brick development group LLC

5 oak tree lane
sands point, new york 11050

NYS Entity Status
ACTIVE

NYS Filing Date
FEBRUARY 26, 2013

NYS DOS ID#
4365920

County
NASSAU

Jurisdiction
NEW YORK

Registered Agent
NONE

NYS Entity Type
DOMESTIC LIMITED LIABILITY COMPANY

Name History
2013 - BRICK DEVELOPMENT GROUP LLC









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  • AROUND THE WEB

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    The gay bar’s 1969 patron-police battle, hailed as a starting point, actually followed many events in the city, now mapped in a sites project.

    Source: NYT > Home Page
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    As part of its ongoing efforts to crack down on unscrupulous debt collectors, the Federal Trade Commission has accused a North Carolina company of running a “phantom” debt collection scheme that went after people for money that they did not actually owe.The FTC announced today that it had filed a complaint accusing ACDI Group LLC and Solutions to Portfolios …

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  • “It’s Shame On Us If We Blow It”: Highlights From NY Seizes the Momentum
    By Ben Fidler - Wednesday Jun 7, 2017

    Mike Foley, a drug industry veteran and director of the Tri-Institutional Therapeutics Discovery Institute, has a pointed message for the New York life sciences industry: Don’t waste the moment. Changing the course of New York biotech has been a saga that dates back to the 1990s, and as Xconomy has detailed, progress has been made […]

    Source: Xconomy New York
  • Report Reveals In-App Purchase Scams in the App Store
    By Tim Hardwick - Monday Jun 12, 2017

    An investigation into App Store developer pay-outs has uncovered a scamming trend in which apps advertising fake services are making thousands of dollars a month from in-app purchases.

    In a Medium article titled How to Make $80,000 Per Month on the Apple App Store, Johnny Lin describes how he discovered the trend, which works by manipulating search ads to promote dubious apps in the App Store and then preys on unsuspecting users via the in-app purchase mechanism.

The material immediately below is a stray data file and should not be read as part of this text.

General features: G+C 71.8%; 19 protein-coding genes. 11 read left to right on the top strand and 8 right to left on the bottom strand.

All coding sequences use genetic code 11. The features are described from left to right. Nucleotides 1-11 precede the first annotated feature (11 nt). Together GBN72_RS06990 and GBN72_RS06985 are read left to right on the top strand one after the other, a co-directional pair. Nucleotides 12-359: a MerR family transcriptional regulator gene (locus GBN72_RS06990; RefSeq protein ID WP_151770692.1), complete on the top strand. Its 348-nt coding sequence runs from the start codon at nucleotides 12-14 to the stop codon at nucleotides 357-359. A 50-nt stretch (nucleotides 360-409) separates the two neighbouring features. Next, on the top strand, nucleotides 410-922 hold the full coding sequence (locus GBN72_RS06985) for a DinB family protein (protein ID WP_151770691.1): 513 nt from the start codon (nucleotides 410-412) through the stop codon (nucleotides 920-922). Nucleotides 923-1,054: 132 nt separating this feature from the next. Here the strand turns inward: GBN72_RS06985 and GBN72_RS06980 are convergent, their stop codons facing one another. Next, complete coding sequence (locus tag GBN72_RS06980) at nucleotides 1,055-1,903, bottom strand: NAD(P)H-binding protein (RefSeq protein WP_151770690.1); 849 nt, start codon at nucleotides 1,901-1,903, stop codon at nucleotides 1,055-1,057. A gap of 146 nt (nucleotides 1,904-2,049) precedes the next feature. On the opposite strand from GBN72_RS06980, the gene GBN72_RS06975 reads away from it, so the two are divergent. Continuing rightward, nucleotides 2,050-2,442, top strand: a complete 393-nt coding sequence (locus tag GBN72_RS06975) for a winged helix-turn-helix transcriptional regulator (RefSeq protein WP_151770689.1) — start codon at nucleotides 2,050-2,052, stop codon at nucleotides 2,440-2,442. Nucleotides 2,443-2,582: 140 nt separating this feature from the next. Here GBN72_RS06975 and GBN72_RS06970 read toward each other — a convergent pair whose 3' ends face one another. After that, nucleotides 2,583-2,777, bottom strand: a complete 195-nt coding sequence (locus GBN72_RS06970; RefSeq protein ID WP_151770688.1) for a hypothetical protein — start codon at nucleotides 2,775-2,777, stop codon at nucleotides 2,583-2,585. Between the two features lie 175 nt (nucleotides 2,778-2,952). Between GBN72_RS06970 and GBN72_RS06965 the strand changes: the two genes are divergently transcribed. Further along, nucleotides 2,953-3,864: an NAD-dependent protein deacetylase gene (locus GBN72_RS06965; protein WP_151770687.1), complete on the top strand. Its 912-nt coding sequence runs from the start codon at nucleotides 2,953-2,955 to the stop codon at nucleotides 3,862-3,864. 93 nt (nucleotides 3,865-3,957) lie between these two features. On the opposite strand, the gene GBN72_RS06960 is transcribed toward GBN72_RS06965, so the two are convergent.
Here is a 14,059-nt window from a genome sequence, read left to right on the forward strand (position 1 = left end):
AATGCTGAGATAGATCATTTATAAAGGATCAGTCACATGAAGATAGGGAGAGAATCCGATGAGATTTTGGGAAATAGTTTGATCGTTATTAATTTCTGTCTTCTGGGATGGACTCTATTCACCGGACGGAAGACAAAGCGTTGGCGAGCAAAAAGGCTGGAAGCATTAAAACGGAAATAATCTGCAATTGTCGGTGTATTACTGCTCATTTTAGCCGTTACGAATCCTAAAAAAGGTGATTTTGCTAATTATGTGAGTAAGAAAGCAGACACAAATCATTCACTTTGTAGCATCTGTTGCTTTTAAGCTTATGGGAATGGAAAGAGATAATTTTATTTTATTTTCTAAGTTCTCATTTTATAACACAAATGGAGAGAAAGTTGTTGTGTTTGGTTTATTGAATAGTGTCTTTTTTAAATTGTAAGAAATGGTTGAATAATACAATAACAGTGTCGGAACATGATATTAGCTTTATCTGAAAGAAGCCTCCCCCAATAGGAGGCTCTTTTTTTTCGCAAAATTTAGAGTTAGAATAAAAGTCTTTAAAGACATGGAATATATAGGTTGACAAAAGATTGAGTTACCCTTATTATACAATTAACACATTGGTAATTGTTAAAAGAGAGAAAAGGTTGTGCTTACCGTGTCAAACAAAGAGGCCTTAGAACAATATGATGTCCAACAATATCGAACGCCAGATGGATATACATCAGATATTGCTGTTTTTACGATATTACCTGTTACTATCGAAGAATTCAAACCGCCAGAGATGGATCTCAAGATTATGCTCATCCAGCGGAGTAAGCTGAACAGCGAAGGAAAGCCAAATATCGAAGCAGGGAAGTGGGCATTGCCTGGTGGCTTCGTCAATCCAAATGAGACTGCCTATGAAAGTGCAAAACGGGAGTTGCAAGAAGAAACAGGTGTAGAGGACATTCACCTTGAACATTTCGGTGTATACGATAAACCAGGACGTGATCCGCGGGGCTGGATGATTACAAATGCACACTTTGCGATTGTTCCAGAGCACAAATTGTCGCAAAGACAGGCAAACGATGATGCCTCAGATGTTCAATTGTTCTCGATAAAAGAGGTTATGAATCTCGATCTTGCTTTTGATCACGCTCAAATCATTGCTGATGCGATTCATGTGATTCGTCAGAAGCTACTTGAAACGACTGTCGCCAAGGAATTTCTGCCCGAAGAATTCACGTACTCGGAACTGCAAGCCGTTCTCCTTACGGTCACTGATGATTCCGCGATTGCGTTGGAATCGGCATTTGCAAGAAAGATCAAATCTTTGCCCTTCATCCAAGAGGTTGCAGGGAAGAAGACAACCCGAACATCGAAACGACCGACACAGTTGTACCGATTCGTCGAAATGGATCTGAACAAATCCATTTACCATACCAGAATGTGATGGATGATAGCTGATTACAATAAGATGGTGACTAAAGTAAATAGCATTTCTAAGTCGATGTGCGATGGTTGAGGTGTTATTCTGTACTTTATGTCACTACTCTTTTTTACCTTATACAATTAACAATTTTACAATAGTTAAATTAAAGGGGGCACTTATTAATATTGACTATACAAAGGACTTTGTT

I scrolled down the list in the Productivity category and saw apps from well-known companies like Dropbox, Evernote, and Microsoft. That was to be expected. But what's this? The #10 Top Grossing Productivity app (as of June 7th, 2017) was an app called "Mobile protection :Clean & Security VPN".

    Given the terrible title of this app (inconsistent capitalization, misplaced colon, and grammatically nonsensical "Clean & Security VPN?"), I was sure this was a bug in the rankings algorithm. So I check Sensor Tower for an estimate of the app's revenue, which showed… $80,000 per month?? That couldn't possibly be right. Now I was really curious.
    To learn how this could be, Lin installed and ran the app, and was soon prompted to start a "free trial" for an "anti-virus scanner" (iOS does not need anti-virus software thanks to Apple's sandboxing rules for individual apps). Tapping on the trial offer then threw up a Touch ID authentication prompt containing the text "You will pay $99.99 for a 7-day subscription starting Jun 9, 2017".


    Lin was one touch away from paying $400 a month for a non-existent service offered by a scammer.
    It suddenly made a lot of sense how this app generates $80,000 a month. At $400/month per subscriber, it only needs to scam 200 people to make $80,000/month, or $960,000 a year. Of that amount, Apple takes 30%, or $288,000?—?from just this one app.
    Lin went on to explain how dishonorable developers are able to take advantage of Apple's App Store search ads product because there's no filtering or approval process involved. Not only that, ads look almost indistinguishable from real results in the store, while some ads take up the entire search result's first page.

    Lin dug deeper and found several other similar apps making money off the same scam, suggesting a wider disturbing trend, with scam apps regularly showing up in the App Store's top grossing lists.

    It's unclear at this point how these apps managed to make it onto the App Store in the first place given Apple's usually stringent approval process, or whether changes to the search ads system in iOS 11 will prevent this immoral practice from occurring in future. We'll be sure to update this article if we hear more from Apple.

    In the meantime, users should report scam apps when they see them and inform less savvy friends of this scamming trend until something is done to eradicate it.


    Discuss this article in our forums

    Source: MacRumors : Mac News and Rumors
  • “It’s Shame On Us If We Blow It”: Highlights From NY Seizes the Momentum
    By Ben Fidler - Wednesday Jun 7, 2017

    Mike Foley, a drug industry veteran and director of the Tri-Institutional Therapeutics Discovery Institute, has a pointed message for the New York life sciences industry: Don’t waste the moment. Changing the course of New York biotech has been a saga that dates back to the 1990s, and as Xconomy has detailed, progress has been made […]

    Source: Xconomy VC, Deals, & Startups Feed
  • If You're a Kid, the Experts Want You to Have a Fun-Free Summer
    Tuesday Jun 20, 2017

    Digging in wet sand is dangerous. ‘Dry sand presents problems, too.’ And don’t ask about water.

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